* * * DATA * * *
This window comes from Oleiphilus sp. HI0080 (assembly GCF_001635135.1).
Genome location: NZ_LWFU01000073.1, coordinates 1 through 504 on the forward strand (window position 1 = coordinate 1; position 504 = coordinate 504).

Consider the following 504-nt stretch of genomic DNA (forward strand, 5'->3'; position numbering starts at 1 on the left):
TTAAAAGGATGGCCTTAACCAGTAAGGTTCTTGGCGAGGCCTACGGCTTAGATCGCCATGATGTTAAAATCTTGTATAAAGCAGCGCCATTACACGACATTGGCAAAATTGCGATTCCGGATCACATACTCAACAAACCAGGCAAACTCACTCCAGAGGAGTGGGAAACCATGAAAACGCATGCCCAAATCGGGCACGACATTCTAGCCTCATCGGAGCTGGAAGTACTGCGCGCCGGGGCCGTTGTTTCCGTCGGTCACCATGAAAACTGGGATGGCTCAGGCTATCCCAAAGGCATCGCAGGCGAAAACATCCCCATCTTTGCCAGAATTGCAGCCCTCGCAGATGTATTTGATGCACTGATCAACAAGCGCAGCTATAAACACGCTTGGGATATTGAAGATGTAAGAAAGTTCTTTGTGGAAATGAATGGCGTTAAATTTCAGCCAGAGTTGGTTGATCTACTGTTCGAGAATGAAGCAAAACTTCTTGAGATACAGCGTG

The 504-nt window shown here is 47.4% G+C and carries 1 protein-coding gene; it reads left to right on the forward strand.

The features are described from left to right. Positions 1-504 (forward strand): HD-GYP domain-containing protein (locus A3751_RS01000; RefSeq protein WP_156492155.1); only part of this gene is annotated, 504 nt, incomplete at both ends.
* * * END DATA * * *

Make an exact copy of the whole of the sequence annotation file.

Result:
This window comes from Oleiphilus sp. HI0080 (assembly GCF_001635135.1).
Genome location: NZ_LWFU01000073.1, coordinates 1 through 504 on the forward strand (window position 1 = coordinate 1; position 504 = coordinate 504).

Consider the following 504-nt stretch of genomic DNA (forward strand, 5'->3'; position numbering starts at 1 on the left):
TTAAAAGGATGGCCTTAACCAGTAAGGTTCTTGGCGAGGCCTACGGCTTAGATCGCCATGATGTTAAAATCTTGTATAAAGCAGCGCCATTACACGACATTGGCAAAATTGCGATTCCGGATCACATACTCAACAAACCAGGCAAACTCACTCCAGAGGAGTGGGAAACCATGAAAACGCATGCCCAAATCGGGCACGACATTCTAGCCTCATCGGAGCTGGAAGTACTGCGCGCCGGGGCCGTTGTTTCCGTCGGTCACCATGAAAACTGGGATGGCTCAGGCTATCCCAAAGGCATCGCAGGCGAAAACATCCCCATCTTTGCCAGAATTGCAGCCCTCGCAGATGTATTTGATGCACTGATCAACAAGCGCAGCTATAAACACGCTTGGGATATTGAAGATGTAAGAAAGTTCTTTGTGGAAATGAATGGCGTTAAATTTCAGCCAGAGTTGGTTGATCTACTGTTCGAGAATGAAGCAAAACTTCTTGAGATACAGCGTG

The 504-nt window shown here is 47.4% G+C and carries 1 protein-coding gene; it reads left to right on the forward strand.

The features are described from left to right. Positions 1-504 (forward strand): HD-GYP domain-containing protein (locus A3751_RS01000; RefSeq protein WP_156492155.1); only part of this gene is annotated, 504 nt, incomplete at both ends.